The infamous firecracker experiment
When you’re young, there’s no such thing as a bad idea. This eternal truth was never more obvious than when I attempted my first chemical experiment at the age of 8. Fascinated with anything that might possibly explode, I delved into the making of gunpowder. It seemed simple enough – sulfur, charcoal, and saltpeter.
But how could I make a mere pile of combustible powder explode? I pondered this for a while, and then a brilliant idea came to mind. Maybe I could make a firecracker. That seemed like a reasonable task. Mix the ingredients, stick a fuse in it, wrap it in paper, and then light the fuse. What could be simpler?
It was about 9 a.m. Saturday morning and I was ready. Stevie and his younger brother Dale should have been out of bed by then, so I dialed them on the telephone. Stevie answered.
“Hi, Stevie, I’ve got a neat idea. How about making a firecracker?”
Stevie was an accommodating neighbor, although not too bright, nor was his brother.
“Ooh, that’s a great idea. Dale and I will be right over.”
The sulfur wasn’t hard to find because it was in my dad’s garden supplies. And charcoal? All we had to do was burn a little wood. A string should certainly suffice for a fuse, but saltpeter was nowhere to be found. Then it dawned on me.
Grandpa Ned had told me that during the Civil War, the Confederate Army would make gunpowder using niter, a natural saltpeter found in caves. It was extracted from the dried urine droppings from thousands of resident bats.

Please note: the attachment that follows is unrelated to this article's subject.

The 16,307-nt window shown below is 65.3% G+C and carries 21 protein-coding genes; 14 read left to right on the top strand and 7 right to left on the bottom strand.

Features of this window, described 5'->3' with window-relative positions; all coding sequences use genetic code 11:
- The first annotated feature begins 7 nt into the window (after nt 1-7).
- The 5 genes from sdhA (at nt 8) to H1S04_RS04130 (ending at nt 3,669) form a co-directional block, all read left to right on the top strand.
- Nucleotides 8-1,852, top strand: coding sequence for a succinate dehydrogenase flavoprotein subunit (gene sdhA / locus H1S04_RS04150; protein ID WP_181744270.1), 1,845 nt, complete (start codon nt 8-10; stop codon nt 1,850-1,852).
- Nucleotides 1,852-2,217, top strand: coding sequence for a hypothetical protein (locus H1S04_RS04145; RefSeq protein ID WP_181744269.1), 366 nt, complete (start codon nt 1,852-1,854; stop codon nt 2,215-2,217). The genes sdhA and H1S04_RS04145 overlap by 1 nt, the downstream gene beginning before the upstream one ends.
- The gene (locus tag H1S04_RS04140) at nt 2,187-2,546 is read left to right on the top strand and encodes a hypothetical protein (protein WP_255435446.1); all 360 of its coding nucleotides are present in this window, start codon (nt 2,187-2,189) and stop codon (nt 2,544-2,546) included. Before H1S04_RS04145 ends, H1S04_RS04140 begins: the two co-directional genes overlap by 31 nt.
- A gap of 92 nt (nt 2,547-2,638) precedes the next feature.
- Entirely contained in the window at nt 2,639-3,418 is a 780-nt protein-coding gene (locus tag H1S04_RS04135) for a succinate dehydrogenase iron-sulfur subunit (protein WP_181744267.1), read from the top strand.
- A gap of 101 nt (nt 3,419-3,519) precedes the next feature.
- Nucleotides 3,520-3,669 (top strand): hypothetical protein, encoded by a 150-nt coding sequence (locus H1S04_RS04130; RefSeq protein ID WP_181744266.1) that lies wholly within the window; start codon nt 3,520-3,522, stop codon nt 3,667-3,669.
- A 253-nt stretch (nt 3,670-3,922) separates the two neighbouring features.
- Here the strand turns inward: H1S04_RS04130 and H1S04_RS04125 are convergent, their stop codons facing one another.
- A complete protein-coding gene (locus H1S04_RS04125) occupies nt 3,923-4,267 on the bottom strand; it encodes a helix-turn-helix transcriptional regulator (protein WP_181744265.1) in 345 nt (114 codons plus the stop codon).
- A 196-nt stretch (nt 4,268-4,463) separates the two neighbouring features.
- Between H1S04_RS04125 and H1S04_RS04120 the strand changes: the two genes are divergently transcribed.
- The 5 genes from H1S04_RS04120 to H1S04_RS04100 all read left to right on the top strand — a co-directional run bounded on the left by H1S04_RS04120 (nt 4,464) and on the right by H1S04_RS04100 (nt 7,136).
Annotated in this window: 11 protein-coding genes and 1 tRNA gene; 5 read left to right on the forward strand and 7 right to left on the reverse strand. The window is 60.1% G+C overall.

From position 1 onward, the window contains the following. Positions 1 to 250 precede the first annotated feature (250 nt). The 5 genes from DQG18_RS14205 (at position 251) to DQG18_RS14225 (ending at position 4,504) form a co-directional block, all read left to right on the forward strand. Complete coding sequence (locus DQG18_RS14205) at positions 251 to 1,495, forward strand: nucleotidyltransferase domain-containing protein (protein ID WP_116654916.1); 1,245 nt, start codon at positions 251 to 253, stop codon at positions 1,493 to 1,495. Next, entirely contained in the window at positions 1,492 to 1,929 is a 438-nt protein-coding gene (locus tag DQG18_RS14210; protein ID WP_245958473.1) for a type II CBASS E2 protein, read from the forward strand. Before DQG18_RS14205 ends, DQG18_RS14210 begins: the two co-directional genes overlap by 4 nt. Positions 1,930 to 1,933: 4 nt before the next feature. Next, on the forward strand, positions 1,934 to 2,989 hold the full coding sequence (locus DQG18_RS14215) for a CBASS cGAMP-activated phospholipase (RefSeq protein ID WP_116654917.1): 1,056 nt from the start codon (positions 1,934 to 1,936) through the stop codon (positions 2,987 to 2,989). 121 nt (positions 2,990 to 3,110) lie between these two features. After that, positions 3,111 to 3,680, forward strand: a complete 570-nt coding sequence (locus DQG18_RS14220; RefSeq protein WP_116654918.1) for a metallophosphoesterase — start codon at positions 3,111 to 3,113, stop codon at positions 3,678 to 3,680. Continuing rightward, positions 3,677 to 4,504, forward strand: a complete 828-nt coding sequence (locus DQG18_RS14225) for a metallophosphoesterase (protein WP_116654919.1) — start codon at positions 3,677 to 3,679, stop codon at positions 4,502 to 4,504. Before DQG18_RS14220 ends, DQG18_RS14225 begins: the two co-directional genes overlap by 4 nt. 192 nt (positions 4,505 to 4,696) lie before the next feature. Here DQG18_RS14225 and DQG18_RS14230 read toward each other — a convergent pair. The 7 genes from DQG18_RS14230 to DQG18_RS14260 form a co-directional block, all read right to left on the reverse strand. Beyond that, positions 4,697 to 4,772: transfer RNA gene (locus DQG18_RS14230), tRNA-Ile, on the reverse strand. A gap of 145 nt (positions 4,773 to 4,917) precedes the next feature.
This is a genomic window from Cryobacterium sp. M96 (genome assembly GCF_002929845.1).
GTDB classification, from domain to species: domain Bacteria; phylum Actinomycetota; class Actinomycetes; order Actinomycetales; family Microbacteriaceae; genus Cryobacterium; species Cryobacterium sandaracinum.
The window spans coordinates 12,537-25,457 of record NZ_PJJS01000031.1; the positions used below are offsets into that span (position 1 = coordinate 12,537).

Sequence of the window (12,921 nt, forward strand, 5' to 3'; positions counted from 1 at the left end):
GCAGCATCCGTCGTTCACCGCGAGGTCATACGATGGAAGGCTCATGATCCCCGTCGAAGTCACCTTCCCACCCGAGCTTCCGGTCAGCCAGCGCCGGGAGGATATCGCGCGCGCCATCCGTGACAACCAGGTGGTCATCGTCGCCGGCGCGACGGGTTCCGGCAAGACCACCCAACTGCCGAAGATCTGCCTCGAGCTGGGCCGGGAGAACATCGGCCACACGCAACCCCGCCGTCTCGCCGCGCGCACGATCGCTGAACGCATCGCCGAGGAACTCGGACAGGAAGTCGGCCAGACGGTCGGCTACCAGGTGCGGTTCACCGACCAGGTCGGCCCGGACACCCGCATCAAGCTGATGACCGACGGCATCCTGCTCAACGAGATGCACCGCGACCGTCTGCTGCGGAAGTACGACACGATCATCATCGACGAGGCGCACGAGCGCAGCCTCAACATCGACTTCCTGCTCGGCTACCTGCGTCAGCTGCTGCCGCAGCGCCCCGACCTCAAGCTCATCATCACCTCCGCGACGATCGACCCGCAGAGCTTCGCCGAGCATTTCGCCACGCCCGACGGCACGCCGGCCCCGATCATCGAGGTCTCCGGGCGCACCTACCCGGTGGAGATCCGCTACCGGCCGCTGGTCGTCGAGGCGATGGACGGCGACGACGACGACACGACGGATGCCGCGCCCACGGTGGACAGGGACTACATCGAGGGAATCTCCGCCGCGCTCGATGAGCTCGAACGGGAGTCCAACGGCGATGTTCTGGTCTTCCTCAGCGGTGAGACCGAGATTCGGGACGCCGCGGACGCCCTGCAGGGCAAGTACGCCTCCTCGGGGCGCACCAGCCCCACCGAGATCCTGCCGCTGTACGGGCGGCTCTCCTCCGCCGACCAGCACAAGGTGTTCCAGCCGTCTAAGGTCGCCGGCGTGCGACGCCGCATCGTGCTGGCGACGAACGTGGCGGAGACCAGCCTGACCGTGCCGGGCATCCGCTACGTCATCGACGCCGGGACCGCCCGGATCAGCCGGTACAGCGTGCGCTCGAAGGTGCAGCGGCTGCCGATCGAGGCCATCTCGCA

But in the absence of bats, the soldiers would contribute their own liquid essence into a giant iron kettle which would then be boiled down into a concentrate from which the saltpeter was derived.
Huh, just boil some pee. That seemed simple enough.
We found an old tin can into which our trio contributed a deposit. Starting a small fire with dried grass and sticks, we attempted to boil the concentrate, but it soon became pretty obvious we needed more heat.
Knowing that attempting to boil this brew in my mother’s kitchen was definitely ill advised, I made the obvious alternative suggestion.
“Stevie, let’s go over to your house and cook this on your stove.” This was where these boys being “not too bright” really kicked in.
We proceeded into their kitchen, set the can gingerly on the stovetop, put the burner on high, and watched expectantly. As the concoction began to boil, evidence of the doubtful wisdom of this adventure began to erupt from the can.
Tears came to our eyes as the acrid fumes enveloped the kitchen, and then gradually wafted through the house. At that point, my compatriots’ mother, well known for her colorful language, shouted from the living room, “What the hell are you kids cooking in there?”
My parents were always very circumspect about the language they used around me. I had no doubt that their mom meant business. Rather than face her and admit that we were boiling pee on her kitchen stove, we turned off the burner, retrieved the preparation, and retreated to the back yard where we examined the icky residue in the can.
Could this experiment still be rescued, or was it doomed to failure? As Stevie and Dale watched, I sprinkled in some sulfur followed by crunched up charcoal. Stirring the goo with a stick, I had my doubts. Nonetheless, when it looked sufficiently blended, I gathered a gob, poked one end of a short piece of string into it, wrapped the concoction in several layers of paper, and set it on a rock.
Accompanied by eager expectations from my two companions, I lit a match and my shaky hand touched the flame to the string. We all expectantly stood back with our fingers in our ears. The flame reached the end of the firecracker, started the paper burning, and…went out.
They say there’s no such thing as a failed experiment, but if there were, this was one of them. On the bright side, we all lived another day, and Stevie and Dale were allowed back into their house again.